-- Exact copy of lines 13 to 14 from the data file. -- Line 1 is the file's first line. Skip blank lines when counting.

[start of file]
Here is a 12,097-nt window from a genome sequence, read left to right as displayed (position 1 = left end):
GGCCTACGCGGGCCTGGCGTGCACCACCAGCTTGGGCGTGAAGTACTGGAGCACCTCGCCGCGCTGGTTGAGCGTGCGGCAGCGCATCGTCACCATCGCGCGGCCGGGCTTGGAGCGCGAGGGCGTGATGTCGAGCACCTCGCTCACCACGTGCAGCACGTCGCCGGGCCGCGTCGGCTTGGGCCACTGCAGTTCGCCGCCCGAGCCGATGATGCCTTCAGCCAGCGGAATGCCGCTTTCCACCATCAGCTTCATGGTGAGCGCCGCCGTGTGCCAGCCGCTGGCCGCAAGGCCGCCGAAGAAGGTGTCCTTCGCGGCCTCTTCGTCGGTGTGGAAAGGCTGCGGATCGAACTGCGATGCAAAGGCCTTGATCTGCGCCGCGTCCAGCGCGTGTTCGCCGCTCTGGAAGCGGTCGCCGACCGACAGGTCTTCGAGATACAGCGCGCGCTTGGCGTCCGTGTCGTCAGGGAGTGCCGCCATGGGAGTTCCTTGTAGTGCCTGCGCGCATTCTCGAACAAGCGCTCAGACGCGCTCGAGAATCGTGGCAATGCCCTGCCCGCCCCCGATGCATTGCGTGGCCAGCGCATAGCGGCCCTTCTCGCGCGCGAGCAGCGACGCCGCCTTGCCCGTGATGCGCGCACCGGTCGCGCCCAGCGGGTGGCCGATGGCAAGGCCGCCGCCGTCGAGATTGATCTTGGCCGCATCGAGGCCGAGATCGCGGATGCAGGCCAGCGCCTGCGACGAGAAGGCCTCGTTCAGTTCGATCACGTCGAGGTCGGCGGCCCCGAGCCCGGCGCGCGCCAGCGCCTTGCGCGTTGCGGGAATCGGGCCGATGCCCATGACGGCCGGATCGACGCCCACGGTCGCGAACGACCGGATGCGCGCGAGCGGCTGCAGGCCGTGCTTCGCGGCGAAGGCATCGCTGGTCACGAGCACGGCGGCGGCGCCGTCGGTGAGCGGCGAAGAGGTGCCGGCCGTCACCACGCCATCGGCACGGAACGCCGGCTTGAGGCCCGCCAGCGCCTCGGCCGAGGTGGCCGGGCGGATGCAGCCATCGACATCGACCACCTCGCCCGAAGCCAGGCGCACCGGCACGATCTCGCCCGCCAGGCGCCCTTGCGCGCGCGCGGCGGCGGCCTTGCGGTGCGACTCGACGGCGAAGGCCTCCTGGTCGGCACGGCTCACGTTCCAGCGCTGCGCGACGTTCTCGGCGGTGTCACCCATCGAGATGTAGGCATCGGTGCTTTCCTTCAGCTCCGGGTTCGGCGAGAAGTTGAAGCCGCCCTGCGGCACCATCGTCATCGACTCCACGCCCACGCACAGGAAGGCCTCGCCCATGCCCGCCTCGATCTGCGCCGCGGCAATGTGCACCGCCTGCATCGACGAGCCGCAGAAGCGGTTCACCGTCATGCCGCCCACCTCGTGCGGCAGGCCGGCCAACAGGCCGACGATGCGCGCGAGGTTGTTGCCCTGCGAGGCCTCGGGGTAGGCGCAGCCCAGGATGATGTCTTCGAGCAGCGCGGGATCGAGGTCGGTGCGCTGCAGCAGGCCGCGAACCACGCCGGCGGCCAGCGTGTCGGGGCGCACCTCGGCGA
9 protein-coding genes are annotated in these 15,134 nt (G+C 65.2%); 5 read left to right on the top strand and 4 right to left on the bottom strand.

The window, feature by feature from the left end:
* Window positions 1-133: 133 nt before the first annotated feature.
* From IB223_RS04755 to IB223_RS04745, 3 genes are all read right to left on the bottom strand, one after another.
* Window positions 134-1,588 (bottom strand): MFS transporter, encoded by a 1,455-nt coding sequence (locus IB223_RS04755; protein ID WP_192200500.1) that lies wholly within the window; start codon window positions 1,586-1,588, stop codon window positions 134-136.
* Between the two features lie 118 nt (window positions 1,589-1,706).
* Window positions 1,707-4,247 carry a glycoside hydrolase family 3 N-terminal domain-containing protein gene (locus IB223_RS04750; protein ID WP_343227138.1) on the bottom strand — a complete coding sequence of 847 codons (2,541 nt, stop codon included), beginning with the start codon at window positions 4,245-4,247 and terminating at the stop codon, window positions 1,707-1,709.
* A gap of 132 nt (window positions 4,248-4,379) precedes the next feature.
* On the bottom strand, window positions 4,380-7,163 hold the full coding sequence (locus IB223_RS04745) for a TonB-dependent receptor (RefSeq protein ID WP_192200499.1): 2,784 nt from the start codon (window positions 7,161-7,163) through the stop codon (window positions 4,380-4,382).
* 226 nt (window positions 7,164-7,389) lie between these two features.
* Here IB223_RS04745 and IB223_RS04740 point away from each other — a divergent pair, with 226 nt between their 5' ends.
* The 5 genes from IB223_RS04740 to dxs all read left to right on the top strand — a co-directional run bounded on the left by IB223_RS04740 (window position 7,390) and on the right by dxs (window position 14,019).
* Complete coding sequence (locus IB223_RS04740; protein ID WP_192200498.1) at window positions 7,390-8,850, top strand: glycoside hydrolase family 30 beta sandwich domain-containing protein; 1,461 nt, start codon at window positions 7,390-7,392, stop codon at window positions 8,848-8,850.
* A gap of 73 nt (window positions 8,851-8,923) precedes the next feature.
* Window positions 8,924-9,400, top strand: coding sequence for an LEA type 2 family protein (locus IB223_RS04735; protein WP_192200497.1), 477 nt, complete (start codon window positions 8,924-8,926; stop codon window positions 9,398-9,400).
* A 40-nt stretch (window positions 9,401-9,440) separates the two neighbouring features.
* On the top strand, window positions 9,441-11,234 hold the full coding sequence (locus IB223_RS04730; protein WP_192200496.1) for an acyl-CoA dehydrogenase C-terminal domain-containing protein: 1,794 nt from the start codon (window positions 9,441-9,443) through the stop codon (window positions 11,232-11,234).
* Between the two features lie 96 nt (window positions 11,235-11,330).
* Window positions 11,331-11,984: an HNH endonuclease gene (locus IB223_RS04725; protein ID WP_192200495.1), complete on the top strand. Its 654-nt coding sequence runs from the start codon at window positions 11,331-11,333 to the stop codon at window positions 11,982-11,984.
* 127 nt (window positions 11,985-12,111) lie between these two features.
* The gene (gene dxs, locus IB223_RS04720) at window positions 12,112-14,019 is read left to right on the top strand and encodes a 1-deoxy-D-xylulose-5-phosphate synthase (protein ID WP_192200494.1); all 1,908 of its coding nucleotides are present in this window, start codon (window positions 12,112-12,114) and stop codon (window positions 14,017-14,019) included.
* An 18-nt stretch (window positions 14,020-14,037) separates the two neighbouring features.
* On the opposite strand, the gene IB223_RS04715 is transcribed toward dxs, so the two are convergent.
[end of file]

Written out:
* Here IB223_RS04745 and IB223_RS04740 point away from each other — a divergent pair, with 226 nt between their 5' ends.
* The 5 genes from IB223_RS04740 to dxs all read left to right on the top strand — a co-directional run bounded on the left by IB223_RS04740 (window position 7,390) and on the right by dxs (window position 14,019).